• Journal Article

Autonomic predictors of recovery following surgery: A comparative study

Citation

Williamson, J. B., Lewis, G., Grippo, A. J., Lamb, D., Harden, E., Handleman, M., ... Porges, S. (2010). Autonomic predictors of recovery following surgery: A comparative study. Autonomic Neuroscience: Basic and Clinical, 156(1-2), 60-66. DOI: 10.1016/j.autneu.2010.03.009

Abstract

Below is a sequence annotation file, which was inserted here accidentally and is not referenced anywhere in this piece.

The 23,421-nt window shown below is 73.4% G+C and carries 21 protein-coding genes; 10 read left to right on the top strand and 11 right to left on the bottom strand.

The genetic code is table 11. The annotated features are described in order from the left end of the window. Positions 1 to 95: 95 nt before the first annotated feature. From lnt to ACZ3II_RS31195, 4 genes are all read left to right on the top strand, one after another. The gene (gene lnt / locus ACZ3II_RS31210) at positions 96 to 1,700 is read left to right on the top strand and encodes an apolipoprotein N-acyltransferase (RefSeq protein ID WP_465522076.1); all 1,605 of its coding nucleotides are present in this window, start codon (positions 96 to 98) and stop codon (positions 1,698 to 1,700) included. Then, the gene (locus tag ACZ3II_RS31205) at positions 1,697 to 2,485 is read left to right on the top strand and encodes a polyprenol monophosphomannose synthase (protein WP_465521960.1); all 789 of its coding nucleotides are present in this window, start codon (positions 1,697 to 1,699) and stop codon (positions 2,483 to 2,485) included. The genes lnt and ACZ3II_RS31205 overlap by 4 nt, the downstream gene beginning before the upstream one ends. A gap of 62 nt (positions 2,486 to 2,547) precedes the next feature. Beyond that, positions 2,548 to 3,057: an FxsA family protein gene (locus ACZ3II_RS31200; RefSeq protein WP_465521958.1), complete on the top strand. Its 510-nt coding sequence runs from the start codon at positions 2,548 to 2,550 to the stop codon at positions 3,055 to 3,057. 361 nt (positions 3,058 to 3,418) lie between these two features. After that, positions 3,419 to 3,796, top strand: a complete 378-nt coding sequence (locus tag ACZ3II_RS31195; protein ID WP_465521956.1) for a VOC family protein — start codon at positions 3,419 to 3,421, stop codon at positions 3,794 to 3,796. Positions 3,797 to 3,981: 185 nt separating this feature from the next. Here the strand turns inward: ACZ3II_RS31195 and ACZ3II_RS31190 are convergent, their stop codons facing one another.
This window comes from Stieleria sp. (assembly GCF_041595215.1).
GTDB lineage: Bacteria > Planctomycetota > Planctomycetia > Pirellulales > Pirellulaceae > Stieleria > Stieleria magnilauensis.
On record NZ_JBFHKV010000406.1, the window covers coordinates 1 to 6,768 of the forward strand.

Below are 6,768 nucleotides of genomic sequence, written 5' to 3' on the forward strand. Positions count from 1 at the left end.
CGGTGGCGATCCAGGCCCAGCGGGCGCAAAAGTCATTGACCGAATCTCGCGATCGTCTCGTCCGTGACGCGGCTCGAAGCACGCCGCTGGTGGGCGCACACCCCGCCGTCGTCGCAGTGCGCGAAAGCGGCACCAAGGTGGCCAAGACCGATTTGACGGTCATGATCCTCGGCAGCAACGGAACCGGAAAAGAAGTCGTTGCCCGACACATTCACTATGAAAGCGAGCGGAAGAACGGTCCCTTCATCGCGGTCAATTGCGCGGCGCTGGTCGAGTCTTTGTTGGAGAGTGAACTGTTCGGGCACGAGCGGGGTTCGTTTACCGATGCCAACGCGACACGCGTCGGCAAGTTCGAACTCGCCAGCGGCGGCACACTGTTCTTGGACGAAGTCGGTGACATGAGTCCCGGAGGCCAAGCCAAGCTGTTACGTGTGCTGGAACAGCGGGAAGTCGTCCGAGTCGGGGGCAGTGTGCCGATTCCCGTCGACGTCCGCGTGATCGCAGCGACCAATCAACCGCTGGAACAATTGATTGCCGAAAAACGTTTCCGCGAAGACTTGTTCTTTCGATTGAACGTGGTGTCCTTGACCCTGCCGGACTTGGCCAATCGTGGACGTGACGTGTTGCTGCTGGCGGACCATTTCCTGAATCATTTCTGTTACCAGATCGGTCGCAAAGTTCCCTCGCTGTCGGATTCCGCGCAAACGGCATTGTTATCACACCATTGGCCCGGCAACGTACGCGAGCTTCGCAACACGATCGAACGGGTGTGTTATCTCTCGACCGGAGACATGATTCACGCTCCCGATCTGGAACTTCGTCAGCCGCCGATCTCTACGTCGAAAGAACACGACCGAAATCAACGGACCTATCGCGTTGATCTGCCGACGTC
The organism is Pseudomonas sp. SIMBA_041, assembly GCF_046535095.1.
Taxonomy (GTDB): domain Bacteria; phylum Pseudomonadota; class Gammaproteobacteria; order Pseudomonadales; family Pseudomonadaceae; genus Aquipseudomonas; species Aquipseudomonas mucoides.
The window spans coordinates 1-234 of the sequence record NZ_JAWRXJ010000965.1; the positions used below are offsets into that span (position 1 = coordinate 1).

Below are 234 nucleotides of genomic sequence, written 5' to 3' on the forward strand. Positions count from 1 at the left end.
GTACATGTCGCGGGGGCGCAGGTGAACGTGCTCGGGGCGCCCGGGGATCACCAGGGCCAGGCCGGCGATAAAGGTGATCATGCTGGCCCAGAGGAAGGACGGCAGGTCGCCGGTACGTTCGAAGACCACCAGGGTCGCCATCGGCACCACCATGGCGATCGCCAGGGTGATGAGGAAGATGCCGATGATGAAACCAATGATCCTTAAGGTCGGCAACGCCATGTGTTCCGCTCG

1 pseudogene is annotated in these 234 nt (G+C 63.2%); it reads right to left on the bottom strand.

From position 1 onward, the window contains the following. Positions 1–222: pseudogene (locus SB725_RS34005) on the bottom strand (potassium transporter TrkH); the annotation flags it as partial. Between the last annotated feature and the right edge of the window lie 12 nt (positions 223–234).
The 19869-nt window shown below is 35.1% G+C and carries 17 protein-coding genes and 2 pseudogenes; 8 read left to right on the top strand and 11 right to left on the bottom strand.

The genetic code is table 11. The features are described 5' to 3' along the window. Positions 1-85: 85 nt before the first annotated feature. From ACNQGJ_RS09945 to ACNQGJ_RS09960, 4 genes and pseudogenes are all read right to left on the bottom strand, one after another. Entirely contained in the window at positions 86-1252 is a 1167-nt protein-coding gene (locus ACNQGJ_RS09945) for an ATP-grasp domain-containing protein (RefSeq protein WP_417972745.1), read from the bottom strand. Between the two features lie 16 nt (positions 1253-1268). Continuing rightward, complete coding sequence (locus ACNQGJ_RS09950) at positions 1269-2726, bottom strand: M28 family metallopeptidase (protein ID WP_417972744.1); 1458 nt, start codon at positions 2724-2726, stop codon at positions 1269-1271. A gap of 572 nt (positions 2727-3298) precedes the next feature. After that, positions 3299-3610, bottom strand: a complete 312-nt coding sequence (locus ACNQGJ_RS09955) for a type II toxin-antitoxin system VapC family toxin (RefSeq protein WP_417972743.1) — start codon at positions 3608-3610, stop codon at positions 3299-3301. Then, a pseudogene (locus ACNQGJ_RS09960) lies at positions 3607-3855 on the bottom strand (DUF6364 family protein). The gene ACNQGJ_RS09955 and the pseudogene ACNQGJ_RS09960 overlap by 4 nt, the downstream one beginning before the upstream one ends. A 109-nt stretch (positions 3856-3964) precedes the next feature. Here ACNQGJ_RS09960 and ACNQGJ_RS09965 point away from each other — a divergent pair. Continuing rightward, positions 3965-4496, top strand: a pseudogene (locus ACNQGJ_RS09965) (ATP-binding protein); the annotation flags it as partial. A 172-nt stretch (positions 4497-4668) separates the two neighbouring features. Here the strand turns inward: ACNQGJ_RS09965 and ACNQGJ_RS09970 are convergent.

Although heart rate and temperature are continuously monitored in patients during recovery following surgery, measures that extract direct manifestations of neural regulation of autonomic circuits from the beat-to-beat heart rate may be more sensitive to outcome. We explore the relationship between features of autonomic regulation and survival in the prairie vole, a small mammal, with features of vagal regulation of the heart similar to humans. Cardiac vagal regulation is manifested in the beat-to-beat heart rate variability (HRV) pattern and can be quantified by extracting measures of the amplitude of periodic oscillations associated with spontaneous breathing. Thus, monitoring beat-to-beat heart rate patterns post-surgery in the prairie vole may provide an opportunity to dynamically assess autonomic adjustments during recovery. Surgeries to implant telemetry devices to monitor body temperature and continuous ECG in prairie voles are routinely performed in our laboratory. Ten of these implanted prairie voles died within 48 h post-surgery. To compare the post-surgery autonomic trajectories with typical surviving prairie voles, the post-surgery data from 17 surviving prairie voles were randomly selected. The data are reported hourly for 27 prairie voles between 6 and 14 h (1 h before the demise of the first subject) post-surgery. Receiver operator curves were calculated hourly for each variable to evaluate sensitivity in discriminating survival. The data illustrate that measures of HRV are the most sensitive indicators. These findings provide a foundation for investigating further neural mechanisms of cardiovascular function. (C) 2010 Elsevier B.V. All rights reserved